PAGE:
The Kindle Fire HD uses a 4,400mAh battery. It's non-removable and charges using a microUSB cable. Amazon only includes the cable with the tablet itself, though, so you'll ideally want to get hold of a proper USB power adapter.
Our initial assumption was that the extra weight of the Kindle Fire HD, over its 7-inch peers, may have been down to a larger-size battery. However, its capacity is only a teeny bit bigger than the Google Nexus 7's 4,326mAh unit.
Amazon says that it'll last for up to 11 hours off a charge, and our testing was generally consistent will this level of performance. It'll play video for just under 10 hours at medium brightness, a figure that should raise to the quoted one if you indulge in lighter tasks or take the brightness down a bit.
One of the most notable design decisions in the Kindle Fire HD was to include dual-driver stereo speakers that fire out of each side of the tablet. They provide the tablet with much higher maximum volume that most tablets, including "full-size" 10-inch ones.
However, they're less remarkable tonally. They sound a bit harsh at top volume, although not outright distorted like some tablets, and they're less smooth-sounding than the iPad's internal speaker.
The Kindle Fire HD certainly outperforms the Google Nexus 7, though, and we found it functions pretty well as a casual kitchen internet radio, able to cope with the additional noise of extractor fans and clattering pans.
As with movie-watching, Amazon really wants you to embrace its own music services when you use the Kindle Fire HD. However, it's much better about displaying your own songs here. The music player is split into two sections, "Device" and "Cloud".
The Device tab shows the files that are stored on the internal memory, and Cloud displays any music you've bought from the Amazon MP3 store or have sync'd over the Amazon Cloud Player service. With this, you can sync up an Amazon cloud store with your own music collection, giving you access to your library without having to fill up the Kindle Fire HD's internal memory. You can also download any purchased tracks directly to the tablet.
You can match-up 250 of your own songs for free, or pay £21.99 a year to import up to 250,000. Items bought from Amazon MP3 do not count as part of your allowance, either. Songs are streamed at 256kbps, which may well be higher-quality than some of your own files.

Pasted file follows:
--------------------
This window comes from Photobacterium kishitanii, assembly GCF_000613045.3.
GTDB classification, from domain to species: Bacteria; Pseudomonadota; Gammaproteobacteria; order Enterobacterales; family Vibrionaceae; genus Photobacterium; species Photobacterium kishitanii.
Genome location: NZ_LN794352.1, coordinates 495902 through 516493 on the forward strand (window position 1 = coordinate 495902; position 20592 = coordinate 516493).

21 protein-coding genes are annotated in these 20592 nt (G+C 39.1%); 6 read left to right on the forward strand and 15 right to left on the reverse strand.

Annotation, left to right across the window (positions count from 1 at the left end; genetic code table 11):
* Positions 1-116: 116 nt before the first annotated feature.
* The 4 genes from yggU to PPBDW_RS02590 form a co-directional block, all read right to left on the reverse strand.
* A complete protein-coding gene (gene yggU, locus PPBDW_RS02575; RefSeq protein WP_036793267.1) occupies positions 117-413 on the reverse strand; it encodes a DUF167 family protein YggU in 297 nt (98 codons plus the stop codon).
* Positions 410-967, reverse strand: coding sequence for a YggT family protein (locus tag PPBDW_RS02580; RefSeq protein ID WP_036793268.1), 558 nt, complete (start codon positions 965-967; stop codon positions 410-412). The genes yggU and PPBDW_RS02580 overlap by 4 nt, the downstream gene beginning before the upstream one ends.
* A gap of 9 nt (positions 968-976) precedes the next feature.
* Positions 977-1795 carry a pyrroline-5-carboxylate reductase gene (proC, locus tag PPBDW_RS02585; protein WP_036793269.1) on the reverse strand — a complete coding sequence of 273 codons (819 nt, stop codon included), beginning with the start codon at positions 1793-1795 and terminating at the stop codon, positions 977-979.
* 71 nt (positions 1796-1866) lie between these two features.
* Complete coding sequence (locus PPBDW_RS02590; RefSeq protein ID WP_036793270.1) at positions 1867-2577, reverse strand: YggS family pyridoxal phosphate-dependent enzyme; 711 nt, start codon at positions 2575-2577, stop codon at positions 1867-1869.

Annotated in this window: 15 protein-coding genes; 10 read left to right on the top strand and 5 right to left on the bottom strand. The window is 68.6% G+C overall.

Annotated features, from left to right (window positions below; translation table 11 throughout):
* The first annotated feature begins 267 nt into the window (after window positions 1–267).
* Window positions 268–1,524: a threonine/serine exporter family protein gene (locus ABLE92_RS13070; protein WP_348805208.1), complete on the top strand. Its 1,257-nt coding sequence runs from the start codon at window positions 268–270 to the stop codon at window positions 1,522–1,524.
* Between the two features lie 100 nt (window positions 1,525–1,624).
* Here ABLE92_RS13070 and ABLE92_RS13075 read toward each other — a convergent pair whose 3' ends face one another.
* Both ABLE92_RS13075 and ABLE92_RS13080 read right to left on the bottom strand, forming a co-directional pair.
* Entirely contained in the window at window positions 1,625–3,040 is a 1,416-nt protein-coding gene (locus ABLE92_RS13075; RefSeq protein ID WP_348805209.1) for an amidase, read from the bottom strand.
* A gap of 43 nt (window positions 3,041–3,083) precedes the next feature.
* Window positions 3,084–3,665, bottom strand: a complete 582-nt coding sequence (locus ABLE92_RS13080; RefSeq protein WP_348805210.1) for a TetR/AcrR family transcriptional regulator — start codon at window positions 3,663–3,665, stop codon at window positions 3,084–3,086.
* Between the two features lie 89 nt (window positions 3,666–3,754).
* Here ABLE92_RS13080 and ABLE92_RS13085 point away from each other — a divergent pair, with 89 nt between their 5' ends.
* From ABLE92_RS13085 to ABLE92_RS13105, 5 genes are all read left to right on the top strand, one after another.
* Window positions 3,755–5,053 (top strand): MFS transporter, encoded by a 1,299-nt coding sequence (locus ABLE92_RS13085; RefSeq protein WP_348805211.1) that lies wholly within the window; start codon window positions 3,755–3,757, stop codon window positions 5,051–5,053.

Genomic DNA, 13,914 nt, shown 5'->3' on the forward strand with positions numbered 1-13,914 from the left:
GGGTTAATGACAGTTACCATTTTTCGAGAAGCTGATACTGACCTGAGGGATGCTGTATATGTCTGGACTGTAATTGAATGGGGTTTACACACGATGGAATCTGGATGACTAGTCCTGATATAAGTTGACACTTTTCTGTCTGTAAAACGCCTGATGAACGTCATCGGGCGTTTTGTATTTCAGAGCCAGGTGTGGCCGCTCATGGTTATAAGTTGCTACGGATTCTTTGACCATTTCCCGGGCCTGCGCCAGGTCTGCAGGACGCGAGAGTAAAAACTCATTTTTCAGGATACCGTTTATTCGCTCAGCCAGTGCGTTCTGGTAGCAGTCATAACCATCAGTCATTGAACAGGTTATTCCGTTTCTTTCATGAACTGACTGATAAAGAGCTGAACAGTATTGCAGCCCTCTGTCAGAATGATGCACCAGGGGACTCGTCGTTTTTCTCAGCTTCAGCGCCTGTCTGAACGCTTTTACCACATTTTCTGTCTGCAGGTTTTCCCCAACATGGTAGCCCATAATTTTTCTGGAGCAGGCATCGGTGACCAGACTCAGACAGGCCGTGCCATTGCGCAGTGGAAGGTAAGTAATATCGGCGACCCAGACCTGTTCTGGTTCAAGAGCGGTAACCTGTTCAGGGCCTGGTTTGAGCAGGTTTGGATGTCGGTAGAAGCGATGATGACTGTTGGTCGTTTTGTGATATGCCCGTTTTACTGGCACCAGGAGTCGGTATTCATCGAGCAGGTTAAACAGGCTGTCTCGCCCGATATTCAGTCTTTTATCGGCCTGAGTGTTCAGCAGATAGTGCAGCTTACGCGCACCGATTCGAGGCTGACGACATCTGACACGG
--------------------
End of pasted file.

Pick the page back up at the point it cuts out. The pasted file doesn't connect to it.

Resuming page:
If you want to stick rigidly to your own tunes rather than streamed ones, the Kindle Fire HD offers fairly good codec support. It'll handle AAC, MP3 and OGG. Contrary to Amazon's own specs for the device, the Kindle Fire HD has no problem with FLAC files either, which won't play on an iPad mini.
As a Kindle product, we can't forget the Kindle Fire HD's ereading skills. The quickest summary we can offer is - if you only want to read books, get an Amazon Kindle Paperwhite.
That ereader has a front-lit screen while this tablet has a backlit screen, which is much less relaxing on the eyes. However, if you're after a multi-function tablet, the ereader experience is acceptable.
The Kindle Fire HD uses the same Kindle library as the E-ink kindles, and you can buy a book on a computer and send it to the tablet using Amazon's Whispernet system.
Text looks pretty sharp on the Kindle Fire HD's screen, although the stark black-on-white of the ereader app's page shows off that whites are just slightly off-white on the IPS screen.
Amazon has just launched its lending library service in the UK, which lets Amazon Prime users borrow one book a month. There are over 200,000 books in the lending library, and a Prime membership costs £49 a year. Other benefits to Prime include free one-day delivery and discounts for other, time-specific delivery options.
The arrival of the Lending Library is an important step for Kindle as Amazon's ereaders do not support the EPUB format, used by public libraries to lend ebooks.
Like the Google Nexus 7, the Amazon Kindle Fire HD has just the one camera, a user-facing 1.3-megapixel sensor. This is included primary to enable Skype video calling.
A Skype app doesn't come pre-installed but it shows up within the "Cloud" part of the apps section - it's just a tap away. Sadly, the face-distorting Fatbooth app is not available on the Amazon Appstore yet, but it must only be a matter of time.
There's little doubting that the Amazon Kindle Fire HD offers excellent value. It's a solid upgrade to the original Kindle Fire, with a superior screen and faster processor.
Until very recently, it offered more storage per pound than the Google Nexus 7 too, although with a £199.99 32GB version of that tablet on the way, they're now level-pegging. And for techies the Google Nexus 7 is arguably a better deal as it brings GPS, NFC, a better app selection and a more portable frame.
The Amazon Kindle Fire HD isn't for everyone. Although based on Android, it trades-in many of the system's charms in favour of an interface geared towards getting you to use Amazon services such as Amazon Cloud Player, LoveFilm and the Kindle bookstore. As a result, some tablet basics suffer, and some non-techy types may get confused by the idiosyncrasies of the interface and the divide between local and Cloud content. For those already signed-up to LoveFilm and Amazon Cloud Player, though, it's great.
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